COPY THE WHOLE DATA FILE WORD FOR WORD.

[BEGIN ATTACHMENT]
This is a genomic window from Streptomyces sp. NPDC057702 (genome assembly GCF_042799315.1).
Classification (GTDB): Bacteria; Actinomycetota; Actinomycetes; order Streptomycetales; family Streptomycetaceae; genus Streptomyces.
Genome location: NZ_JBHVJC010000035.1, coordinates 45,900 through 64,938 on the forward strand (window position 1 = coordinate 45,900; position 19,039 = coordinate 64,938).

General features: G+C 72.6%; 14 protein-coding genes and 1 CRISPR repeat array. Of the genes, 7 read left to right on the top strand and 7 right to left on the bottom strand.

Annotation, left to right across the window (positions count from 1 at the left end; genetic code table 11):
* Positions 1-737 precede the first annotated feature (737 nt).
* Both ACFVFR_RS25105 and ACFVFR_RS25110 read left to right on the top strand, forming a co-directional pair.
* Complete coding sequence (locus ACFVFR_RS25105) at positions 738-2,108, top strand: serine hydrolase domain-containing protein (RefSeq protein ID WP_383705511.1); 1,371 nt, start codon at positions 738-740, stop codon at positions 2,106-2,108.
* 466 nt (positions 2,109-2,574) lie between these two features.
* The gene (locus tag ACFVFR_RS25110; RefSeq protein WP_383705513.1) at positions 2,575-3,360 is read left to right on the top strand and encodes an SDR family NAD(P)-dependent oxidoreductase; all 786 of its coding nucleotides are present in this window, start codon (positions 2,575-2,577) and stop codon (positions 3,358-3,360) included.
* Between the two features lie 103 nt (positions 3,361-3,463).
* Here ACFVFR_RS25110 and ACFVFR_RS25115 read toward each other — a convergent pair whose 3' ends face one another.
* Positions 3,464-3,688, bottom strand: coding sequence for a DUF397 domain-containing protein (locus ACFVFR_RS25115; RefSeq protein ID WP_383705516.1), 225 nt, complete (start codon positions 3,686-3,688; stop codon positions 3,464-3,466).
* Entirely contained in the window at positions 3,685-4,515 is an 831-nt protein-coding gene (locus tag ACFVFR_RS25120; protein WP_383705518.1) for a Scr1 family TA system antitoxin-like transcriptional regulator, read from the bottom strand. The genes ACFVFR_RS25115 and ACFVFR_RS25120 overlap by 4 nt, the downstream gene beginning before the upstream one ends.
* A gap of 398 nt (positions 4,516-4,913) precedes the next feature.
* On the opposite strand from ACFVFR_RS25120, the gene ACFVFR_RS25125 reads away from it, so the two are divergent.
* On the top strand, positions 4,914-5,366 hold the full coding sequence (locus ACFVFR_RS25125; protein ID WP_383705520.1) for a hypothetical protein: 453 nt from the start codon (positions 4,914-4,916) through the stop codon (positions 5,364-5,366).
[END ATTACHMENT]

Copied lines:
This is a genomic window from Streptomyces sp. NPDC057702 (genome assembly GCF_042799315.1).
Classification (GTDB): Bacteria; Actinomycetota; Actinomycetes; order Streptomycetales; family Streptomycetaceae; genus Streptomyces.
Genome location: NZ_JBHVJC010000035.1, coordinates 45,900 through 64,938 on the forward strand (window position 1 = coordinate 45,900; position 19,039 = coordinate 64,938).

General features: G+C 72.6%; 14 protein-coding genes and 1 CRISPR repeat array. Of the genes, 7 read left to right on the top strand and 7 right to left on the bottom strand.

Annotation, left to right across the window (positions count from 1 at the left end; genetic code table 11):
* Positions 1-737 precede the first annotated feature (737 nt).
* Both ACFVFR_RS25105 and ACFVFR_RS25110 read left to right on the top strand, forming a co-directional pair.
* Complete coding sequence (locus ACFVFR_RS25105) at positions 738-2,108, top strand: serine hydrolase domain-containing protein (RefSeq protein ID WP_383705511.1); 1,371 nt, start codon at positions 738-740, stop codon at positions 2,106-2,108.
* 466 nt (positions 2,109-2,574) lie between these two features.
* The gene (locus tag ACFVFR_RS25110; RefSeq protein WP_383705513.1) at positions 2,575-3,360 is read left to right on the top strand and encodes an SDR family NAD(P)-dependent oxidoreductase; all 786 of its coding nucleotides are present in this window, start codon (positions 2,575-2,577) and stop codon (positions 3,358-3,360) included.
* Between the two features lie 103 nt (positions 3,361-3,463).
* Here ACFVFR_RS25110 and ACFVFR_RS25115 read toward each other — a convergent pair whose 3' ends face one another.
* Positions 3,464-3,688, bottom strand: coding sequence for a DUF397 domain-containing protein (locus ACFVFR_RS25115; RefSeq protein ID WP_383705516.1), 225 nt, complete (start codon positions 3,686-3,688; stop codon positions 3,464-3,466).
* Entirely contained in the window at positions 3,685-4,515 is an 831-nt protein-coding gene (locus tag ACFVFR_RS25120; protein WP_383705518.1) for a Scr1 family TA system antitoxin-like transcriptional regulator, read from the bottom strand. The genes ACFVFR_RS25115 and ACFVFR_RS25120 overlap by 4 nt, the downstream gene beginning before the upstream one ends.
* A gap of 398 nt (positions 4,516-4,913) precedes the next feature.
* On the opposite strand from ACFVFR_RS25120, the gene ACFVFR_RS25125 reads away from it, so the two are divergent.
* On the top strand, positions 4,914-5,366 hold the full coding sequence (locus ACFVFR_RS25125; protein ID WP_383705520.1) for a hypothetical protein: 453 nt from the start codon (positions 4,914-4,916) through the stop codon (positions 5,364-5,366).